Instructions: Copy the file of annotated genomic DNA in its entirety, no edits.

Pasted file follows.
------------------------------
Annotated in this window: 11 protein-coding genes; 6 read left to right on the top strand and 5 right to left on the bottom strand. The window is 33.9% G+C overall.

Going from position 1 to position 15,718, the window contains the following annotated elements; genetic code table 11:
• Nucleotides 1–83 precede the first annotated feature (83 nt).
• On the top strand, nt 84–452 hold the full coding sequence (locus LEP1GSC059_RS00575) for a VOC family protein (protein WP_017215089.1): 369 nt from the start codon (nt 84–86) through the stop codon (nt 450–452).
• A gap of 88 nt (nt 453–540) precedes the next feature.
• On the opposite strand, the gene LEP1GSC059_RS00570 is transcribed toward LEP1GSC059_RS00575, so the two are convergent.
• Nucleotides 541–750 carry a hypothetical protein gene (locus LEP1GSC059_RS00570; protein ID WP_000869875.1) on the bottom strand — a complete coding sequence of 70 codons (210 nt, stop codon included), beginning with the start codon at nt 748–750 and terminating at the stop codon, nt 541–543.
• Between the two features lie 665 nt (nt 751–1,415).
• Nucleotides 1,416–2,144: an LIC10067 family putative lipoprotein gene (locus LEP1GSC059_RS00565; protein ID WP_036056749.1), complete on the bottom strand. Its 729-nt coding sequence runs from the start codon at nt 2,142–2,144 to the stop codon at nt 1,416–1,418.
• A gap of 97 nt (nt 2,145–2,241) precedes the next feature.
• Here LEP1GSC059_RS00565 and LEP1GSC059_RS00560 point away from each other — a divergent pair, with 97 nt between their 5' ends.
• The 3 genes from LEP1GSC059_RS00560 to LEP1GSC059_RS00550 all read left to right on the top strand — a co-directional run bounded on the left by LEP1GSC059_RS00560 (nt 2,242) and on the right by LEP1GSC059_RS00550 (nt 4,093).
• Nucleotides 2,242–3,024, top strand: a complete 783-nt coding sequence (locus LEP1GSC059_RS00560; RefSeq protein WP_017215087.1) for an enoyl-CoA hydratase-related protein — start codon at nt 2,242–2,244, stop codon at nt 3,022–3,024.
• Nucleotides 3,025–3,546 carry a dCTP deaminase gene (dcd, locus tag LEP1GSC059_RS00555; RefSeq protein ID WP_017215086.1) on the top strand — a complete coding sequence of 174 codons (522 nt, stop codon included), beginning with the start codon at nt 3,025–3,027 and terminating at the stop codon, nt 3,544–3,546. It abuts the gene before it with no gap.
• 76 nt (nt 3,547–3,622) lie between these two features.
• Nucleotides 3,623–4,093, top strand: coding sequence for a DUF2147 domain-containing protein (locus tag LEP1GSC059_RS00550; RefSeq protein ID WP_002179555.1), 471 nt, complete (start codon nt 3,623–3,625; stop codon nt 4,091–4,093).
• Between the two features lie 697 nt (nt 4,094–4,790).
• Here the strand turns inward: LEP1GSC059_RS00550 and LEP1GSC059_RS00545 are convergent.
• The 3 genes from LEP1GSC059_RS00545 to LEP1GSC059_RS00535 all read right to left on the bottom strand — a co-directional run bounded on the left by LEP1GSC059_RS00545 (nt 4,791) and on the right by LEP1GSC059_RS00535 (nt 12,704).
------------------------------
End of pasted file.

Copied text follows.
Annotated in this window: 11 protein-coding genes; 6 read left to right on the top strand and 5 right to left on the bottom strand. The window is 33.9% G+C overall.

Going from position 1 to position 15,718, the window contains the following annotated elements; genetic code table 11:
• Nucleotides 1–83 precede the first annotated feature (83 nt).
• On the top strand, nt 84–452 hold the full coding sequence (locus LEP1GSC059_RS00575) for a VOC family protein (protein WP_017215089.1): 369 nt from the start codon (nt 84–86) through the stop codon (nt 450–452).
• A gap of 88 nt (nt 453–540) precedes the next feature.
• On the opposite strand, the gene LEP1GSC059_RS00570 is transcribed toward LEP1GSC059_RS00575, so the two are convergent.
• Nucleotides 541–750 carry a hypothetical protein gene (locus LEP1GSC059_RS00570; protein ID WP_000869875.1) on the bottom strand — a complete coding sequence of 70 codons (210 nt, stop codon included), beginning with the start codon at nt 748–750 and terminating at the stop codon, nt 541–543.
• Between the two features lie 665 nt (nt 751–1,415).
• Nucleotides 1,416–2,144: an LIC10067 family putative lipoprotein gene (locus LEP1GSC059_RS00565; protein ID WP_036056749.1), complete on the bottom strand. Its 729-nt coding sequence runs from the start codon at nt 2,142–2,144 to the stop codon at nt 1,416–1,418.
• A gap of 97 nt (nt 2,145–2,241) precedes the next feature.
• Here LEP1GSC059_RS00565 and LEP1GSC059_RS00560 point away from each other — a divergent pair, with 97 nt between their 5' ends.
• The 3 genes from LEP1GSC059_RS00560 to LEP1GSC059_RS00550 all read left to right on the top strand — a co-directional run bounded on the left by LEP1GSC059_RS00560 (nt 2,242) and on the right by LEP1GSC059_RS00550 (nt 4,093).
• Nucleotides 2,242–3,024, top strand: a complete 783-nt coding sequence (locus LEP1GSC059_RS00560; RefSeq protein WP_017215087.1) for an enoyl-CoA hydratase-related protein — start codon at nt 2,242–2,244, stop codon at nt 3,022–3,024.
• Nucleotides 3,025–3,546 carry a dCTP deaminase gene (dcd, locus tag LEP1GSC059_RS00555; RefSeq protein ID WP_017215086.1) on the top strand — a complete coding sequence of 174 codons (522 nt, stop codon included), beginning with the start codon at nt 3,025–3,027 and terminating at the stop codon, nt 3,544–3,546. It abuts the gene before it with no gap.
• 76 nt (nt 3,547–3,622) lie between these two features.
• Nucleotides 3,623–4,093, top strand: coding sequence for a DUF2147 domain-containing protein (locus tag LEP1GSC059_RS00550; RefSeq protein ID WP_002179555.1), 471 nt, complete (start codon nt 3,623–3,625; stop codon nt 4,091–4,093).
• Between the two features lie 697 nt (nt 4,094–4,790).
• Here the strand turns inward: LEP1GSC059_RS00550 and LEP1GSC059_RS00545 are convergent.
• The 3 genes from LEP1GSC059_RS00545 to LEP1GSC059_RS00535 all read right to left on the bottom strand — a co-directional run bounded on the left by LEP1GSC059_RS00545 (nt 4,791) and on the right by LEP1GSC059_RS00535 (nt 12,704).